Okay, eating health‘ier’ doesn’t have to be expensive. Yes, I agree that health is an investment. I’ve heard over and over that fresh fruits and vegetables only stay in good condition for about a week or two after you buy them from the grocery store - and who is going to go running back every week for a bag of spinach or navel oranges? I mean, me, probably, but I am one freakish health junky.
There definitely has to be a happy medium when deciding what to buy and how often to buy it. It’s so easy to tell ourselves to buy that bag of chips because it’ll last longer than any fresh produce will; and “hey, that means I save a trip to the store, right?” That actually may be further from the truth, and here’s why…
Check out these 5 easy-to-use principles when grocery shopping that will save your wallet while also saving your health.
1. Processed food thoughts. Contrary to popular belief, processed foods like chips, cereals, cookies, etc. do not always last longer than fresh produce. Although they last forever on A shelf, they will not last forever on YOUR shelf. See what I did there? Food companies process these “foods” with sugar and other savory chemicals to make you keep coming back to it. It’s addictive. It’s easy to stop eating a bag of grapes when your full, but do notice how hard it is to stop eating that savory bag of chips? I bet you that bag of chips would be gone before those grapes would…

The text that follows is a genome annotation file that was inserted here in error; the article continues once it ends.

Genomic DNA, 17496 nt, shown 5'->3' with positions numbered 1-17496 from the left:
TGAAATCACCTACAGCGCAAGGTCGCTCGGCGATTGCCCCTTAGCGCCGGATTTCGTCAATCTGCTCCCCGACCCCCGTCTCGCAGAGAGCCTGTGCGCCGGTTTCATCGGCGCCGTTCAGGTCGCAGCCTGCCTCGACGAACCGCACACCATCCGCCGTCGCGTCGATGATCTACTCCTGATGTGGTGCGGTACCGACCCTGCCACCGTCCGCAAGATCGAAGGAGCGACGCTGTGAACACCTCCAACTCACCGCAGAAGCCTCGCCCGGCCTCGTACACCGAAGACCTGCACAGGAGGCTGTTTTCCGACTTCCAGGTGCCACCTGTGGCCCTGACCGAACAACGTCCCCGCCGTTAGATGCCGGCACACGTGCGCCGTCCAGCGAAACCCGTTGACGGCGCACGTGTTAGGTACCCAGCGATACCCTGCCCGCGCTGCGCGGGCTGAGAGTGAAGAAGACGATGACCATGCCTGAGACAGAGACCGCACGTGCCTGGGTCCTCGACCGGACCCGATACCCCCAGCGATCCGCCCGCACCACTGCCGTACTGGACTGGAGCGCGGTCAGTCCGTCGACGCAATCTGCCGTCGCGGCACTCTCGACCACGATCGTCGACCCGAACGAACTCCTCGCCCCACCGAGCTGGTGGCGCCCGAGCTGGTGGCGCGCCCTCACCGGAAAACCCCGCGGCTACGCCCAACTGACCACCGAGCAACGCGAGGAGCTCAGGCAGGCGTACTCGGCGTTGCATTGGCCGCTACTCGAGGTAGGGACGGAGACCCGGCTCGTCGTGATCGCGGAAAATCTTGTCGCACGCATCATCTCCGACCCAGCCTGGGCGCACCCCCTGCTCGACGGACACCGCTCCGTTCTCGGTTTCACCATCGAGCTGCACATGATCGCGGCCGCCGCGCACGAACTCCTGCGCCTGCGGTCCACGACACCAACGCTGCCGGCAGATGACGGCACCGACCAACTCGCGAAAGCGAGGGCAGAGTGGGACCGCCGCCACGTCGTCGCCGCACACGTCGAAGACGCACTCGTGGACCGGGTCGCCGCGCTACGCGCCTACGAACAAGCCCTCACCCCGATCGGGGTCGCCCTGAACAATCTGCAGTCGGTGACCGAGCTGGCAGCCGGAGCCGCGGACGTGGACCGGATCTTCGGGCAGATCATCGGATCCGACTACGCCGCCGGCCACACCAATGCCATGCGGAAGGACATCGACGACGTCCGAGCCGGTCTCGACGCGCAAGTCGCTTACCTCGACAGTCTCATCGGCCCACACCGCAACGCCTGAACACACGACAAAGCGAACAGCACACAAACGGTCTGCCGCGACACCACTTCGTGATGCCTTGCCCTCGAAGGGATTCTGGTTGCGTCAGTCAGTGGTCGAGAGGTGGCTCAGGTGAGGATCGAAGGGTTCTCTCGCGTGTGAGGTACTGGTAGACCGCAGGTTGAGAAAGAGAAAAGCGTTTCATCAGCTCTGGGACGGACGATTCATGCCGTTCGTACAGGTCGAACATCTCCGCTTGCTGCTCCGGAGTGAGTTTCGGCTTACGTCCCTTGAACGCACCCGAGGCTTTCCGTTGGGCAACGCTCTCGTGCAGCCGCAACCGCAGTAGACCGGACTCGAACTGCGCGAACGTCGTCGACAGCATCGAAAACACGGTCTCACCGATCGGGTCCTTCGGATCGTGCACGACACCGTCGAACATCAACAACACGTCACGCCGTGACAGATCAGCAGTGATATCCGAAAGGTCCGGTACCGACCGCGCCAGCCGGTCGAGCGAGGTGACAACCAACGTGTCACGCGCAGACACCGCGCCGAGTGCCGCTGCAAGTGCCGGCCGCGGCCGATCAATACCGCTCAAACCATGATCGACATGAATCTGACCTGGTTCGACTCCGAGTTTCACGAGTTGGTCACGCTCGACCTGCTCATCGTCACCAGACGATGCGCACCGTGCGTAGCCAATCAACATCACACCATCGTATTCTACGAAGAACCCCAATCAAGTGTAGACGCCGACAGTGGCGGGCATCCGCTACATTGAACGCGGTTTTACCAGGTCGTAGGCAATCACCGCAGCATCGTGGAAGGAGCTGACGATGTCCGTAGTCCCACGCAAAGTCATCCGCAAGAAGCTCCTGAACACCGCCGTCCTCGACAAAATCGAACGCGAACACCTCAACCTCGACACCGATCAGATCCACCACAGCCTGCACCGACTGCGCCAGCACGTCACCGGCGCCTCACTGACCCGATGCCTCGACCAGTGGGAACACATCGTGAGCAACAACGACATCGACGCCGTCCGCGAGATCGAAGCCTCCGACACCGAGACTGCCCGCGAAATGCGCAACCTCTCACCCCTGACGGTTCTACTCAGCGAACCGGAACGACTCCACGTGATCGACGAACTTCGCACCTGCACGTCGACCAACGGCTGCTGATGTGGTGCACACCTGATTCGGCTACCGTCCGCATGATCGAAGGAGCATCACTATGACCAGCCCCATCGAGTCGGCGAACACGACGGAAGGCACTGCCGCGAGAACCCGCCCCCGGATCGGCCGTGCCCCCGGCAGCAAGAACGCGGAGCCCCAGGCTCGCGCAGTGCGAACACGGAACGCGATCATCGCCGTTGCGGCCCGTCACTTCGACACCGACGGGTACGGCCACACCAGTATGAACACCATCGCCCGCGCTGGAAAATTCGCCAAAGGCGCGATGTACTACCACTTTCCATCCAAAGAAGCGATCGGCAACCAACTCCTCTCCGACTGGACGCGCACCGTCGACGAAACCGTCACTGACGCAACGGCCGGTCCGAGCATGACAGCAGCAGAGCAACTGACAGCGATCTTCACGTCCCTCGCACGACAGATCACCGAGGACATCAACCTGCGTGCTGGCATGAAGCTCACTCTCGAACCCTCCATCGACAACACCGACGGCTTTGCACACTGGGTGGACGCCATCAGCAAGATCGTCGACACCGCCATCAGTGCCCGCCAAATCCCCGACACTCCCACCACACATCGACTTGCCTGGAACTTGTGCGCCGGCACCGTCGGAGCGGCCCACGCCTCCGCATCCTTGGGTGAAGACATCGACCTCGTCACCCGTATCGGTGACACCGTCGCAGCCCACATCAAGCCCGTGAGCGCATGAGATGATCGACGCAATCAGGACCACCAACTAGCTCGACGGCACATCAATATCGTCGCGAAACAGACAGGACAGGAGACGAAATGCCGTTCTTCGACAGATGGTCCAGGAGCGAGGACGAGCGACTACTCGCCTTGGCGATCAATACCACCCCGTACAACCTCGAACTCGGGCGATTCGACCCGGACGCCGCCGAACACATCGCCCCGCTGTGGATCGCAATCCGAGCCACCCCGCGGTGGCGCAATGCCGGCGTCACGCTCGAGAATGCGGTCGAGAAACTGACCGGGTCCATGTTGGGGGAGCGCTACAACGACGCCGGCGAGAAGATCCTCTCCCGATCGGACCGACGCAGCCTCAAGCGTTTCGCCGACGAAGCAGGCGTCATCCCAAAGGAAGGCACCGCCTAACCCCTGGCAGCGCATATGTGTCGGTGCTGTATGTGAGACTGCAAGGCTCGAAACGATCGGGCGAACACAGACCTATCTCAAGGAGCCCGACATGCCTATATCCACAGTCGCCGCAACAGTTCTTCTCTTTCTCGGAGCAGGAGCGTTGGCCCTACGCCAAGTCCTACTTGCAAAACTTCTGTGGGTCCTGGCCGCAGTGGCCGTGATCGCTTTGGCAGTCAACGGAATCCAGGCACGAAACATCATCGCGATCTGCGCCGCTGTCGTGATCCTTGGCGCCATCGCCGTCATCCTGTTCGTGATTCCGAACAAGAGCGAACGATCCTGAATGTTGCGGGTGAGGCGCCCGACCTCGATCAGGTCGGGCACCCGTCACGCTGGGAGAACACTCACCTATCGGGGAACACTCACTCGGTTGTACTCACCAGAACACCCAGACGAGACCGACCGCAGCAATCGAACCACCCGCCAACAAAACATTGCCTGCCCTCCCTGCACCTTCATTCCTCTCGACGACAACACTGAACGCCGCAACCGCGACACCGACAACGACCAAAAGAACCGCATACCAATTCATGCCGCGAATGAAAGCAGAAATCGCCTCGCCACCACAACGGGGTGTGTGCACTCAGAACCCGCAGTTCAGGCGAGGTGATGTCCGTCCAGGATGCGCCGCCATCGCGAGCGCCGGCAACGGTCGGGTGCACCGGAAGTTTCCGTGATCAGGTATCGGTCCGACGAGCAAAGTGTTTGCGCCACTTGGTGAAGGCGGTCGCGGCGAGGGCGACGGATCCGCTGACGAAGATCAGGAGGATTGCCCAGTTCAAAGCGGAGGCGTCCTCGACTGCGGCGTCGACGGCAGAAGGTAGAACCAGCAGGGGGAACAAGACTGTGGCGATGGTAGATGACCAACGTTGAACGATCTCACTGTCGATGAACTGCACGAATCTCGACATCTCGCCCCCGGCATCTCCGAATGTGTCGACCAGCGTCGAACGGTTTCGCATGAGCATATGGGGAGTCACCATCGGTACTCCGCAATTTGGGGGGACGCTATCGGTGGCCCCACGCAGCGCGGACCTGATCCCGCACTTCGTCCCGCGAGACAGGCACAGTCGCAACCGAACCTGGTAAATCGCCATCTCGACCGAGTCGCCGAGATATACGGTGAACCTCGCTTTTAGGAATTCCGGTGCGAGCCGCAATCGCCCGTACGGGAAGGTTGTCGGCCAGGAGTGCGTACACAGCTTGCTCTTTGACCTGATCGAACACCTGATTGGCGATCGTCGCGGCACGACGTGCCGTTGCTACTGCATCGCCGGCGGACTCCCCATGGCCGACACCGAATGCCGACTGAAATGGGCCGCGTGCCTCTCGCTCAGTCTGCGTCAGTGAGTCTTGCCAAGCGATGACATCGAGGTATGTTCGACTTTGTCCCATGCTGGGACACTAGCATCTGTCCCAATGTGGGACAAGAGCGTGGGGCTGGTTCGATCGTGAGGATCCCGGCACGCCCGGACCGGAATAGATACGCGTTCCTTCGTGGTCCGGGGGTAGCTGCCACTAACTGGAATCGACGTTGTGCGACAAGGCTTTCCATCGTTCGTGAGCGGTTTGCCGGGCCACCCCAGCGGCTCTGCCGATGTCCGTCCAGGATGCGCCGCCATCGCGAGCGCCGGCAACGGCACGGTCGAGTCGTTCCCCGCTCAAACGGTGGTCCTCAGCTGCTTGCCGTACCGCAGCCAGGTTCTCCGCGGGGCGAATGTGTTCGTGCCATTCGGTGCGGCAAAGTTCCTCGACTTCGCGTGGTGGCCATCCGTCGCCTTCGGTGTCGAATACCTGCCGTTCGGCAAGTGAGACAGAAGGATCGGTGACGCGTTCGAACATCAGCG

2. Storage. Have you properly stored fresh produce? Potatoes need to be kept in a cool, dry, dark place. Berries should have some ventilation while being refrigerated. Bananas should be left out at room temperature to ripen, but then placed in the refrigerator to keep that ripeness longer.
3. Freeze fruits. Freeze those bananas that you left in the refrigerator too long (this is how I make my oatmeal when I am out of the fresh stuff…)
4. Buy frozen or canned. Here’s the general rule of thumb: Fresh > Frozen > Canned > none. This goes by the nutrients left in the produce when they hit the shelves at the supermarket. Always stock up on frozen vegetables - always. They are so easy to make and throw on the side, in a casserole, or even in your lunch bag. Although they may not be the best nutrient wise, they are the best when it comes to convenience. Some is better than none.
Side note: Make sure to wash/strain your canned fruits or vegetables, especially if they come in fruit juice or high sodium sauces. Otherwise buy canned items that are labeled with “in water” and “no-to-low sodium”.
5. Where are you shopping? Aldi’s can be great for saving money; however, the fresh fruits and vegetables can be a hit or miss. I have seen some not-so-fresh foods there before, but that’s not the case with everyone. It truly depends on when you go. If you can, pick your grocery shopping date on the day when the new shipment of fresh fruits and veggies comes in (if you can figure that out)!
If you have a family, Costco or Sam’s Club is a great store! Buy in bulk for a cheaper per item price. It’s a bigger sum at the cash register, but it’s a money saver in the long run. Plus you can order online and potentially get money back at the end of the year.